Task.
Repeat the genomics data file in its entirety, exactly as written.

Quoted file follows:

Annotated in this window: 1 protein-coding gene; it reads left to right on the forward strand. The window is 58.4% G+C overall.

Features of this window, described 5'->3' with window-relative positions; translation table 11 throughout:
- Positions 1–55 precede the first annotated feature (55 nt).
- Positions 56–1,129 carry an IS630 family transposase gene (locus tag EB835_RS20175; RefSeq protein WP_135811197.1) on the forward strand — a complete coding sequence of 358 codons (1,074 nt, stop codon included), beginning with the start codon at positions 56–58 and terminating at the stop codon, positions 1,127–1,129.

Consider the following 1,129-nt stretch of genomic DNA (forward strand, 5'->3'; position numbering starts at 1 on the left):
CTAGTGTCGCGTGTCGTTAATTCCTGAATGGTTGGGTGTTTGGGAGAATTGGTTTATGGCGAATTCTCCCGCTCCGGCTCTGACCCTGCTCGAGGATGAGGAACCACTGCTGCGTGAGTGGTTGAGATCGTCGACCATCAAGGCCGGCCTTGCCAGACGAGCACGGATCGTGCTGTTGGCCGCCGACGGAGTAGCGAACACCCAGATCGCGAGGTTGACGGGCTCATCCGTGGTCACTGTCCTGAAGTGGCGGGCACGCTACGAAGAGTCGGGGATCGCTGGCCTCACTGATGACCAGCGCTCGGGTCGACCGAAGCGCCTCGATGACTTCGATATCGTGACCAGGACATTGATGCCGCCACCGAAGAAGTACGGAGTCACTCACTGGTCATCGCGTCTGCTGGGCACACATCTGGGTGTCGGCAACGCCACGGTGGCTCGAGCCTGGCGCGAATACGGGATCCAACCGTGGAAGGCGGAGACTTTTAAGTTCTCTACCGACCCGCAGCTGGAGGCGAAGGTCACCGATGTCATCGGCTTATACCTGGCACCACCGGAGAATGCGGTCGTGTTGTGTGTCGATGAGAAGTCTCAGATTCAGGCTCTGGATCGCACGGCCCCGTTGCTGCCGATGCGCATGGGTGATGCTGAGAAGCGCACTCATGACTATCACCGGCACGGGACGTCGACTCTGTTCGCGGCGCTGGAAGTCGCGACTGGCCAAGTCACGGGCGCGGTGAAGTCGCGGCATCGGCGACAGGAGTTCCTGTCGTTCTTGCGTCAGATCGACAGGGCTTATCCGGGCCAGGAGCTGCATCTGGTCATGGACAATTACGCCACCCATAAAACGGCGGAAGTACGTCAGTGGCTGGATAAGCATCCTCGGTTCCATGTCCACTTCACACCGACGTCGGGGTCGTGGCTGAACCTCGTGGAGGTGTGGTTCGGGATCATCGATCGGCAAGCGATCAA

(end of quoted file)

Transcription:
Annotated in this window: 1 protein-coding gene; it reads left to right on the forward strand. The window is 58.4% G+C overall.

Features of this window, described 5'->3' with window-relative positions; translation table 11 throughout:
- Positions 1–55 precede the first annotated feature (55 nt).
- Positions 56–1,129 carry an IS630 family transposase gene (locus tag EB835_RS20175; RefSeq protein WP_135811197.1) on the forward strand — a complete coding sequence of 358 codons (1,074 nt, stop codon included), beginning with the start codon at positions 56–58 and terminating at the stop codon, positions 1,127–1,129.

Consider the following 1,129-nt stretch of genomic DNA (forward strand, 5'->3'; position numbering starts at 1 on the left):
CTAGTGTCGCGTGTCGTTAATTCCTGAATGGTTGGGTGTTTGGGAGAATTGGTTTATGGCGAATTCTCCCGCTCCGGCTCTGACCCTGCTCGAGGATGAGGAACCACTGCTGCGTGAGTGGTTGAGATCGTCGACCATCAAGGCCGGCCTTGCCAGACGAGCACGGATCGTGCTGTTGGCCGCCGACGGAGTAGCGAACACCCAGATCGCGAGGTTGACGGGCTCATCCGTGGTCACTGTCCTGAAGTGGCGGGCACGCTACGAAGAGTCGGGGATCGCTGGCCTCACTGATGACCAGCGCTCGGGTCGACCGAAGCGCCTCGATGACTTCGATATCGTGACCAGGACATTGATGCCGCCACCGAAGAAGTACGGAGTCACTCACTGGTCATCGCGTCTGCTGGGCACACATCTGGGTGTCGGCAACGCCACGGTGGCTCGAGCCTGGCGCGAATACGGGATCCAACCGTGGAAGGCGGAGACTTTTAAGTTCTCTACCGACCCGCAGCTGGAGGCGAAGGTCACCGATGTCATCGGCTTATACCTGGCACCACCGGAGAATGCGGTCGTGTTGTGTGTCGATGAGAAGTCTCAGATTCAGGCTCTGGATCGCACGGCCCCGTTGCTGCCGATGCGCATGGGTGATGCTGAGAAGCGCACTCATGACTATCACCGGCACGGGACGTCGACTCTGTTCGCGGCGCTGGAAGTCGCGACTGGCCAAGTCACGGGCGCGGTGAAGTCGCGGCATCGGCGACAGGAGTTCCTGTCGTTCTTGCGTCAGATCGACAGGGCTTATCCGGGCCAGGAGCTGCATCTGGTCATGGACAATTACGCCACCCATAAAACGGCGGAAGTACGTCAGTGGCTGGATAAGCATCCTCGGTTCCATGTCCACTTCACACCGACGTCGGGGTCGTGGCTGAACCTCGTGGAGGTGTGGTTCGGGATCATCGATCGGCAAGCGATCAA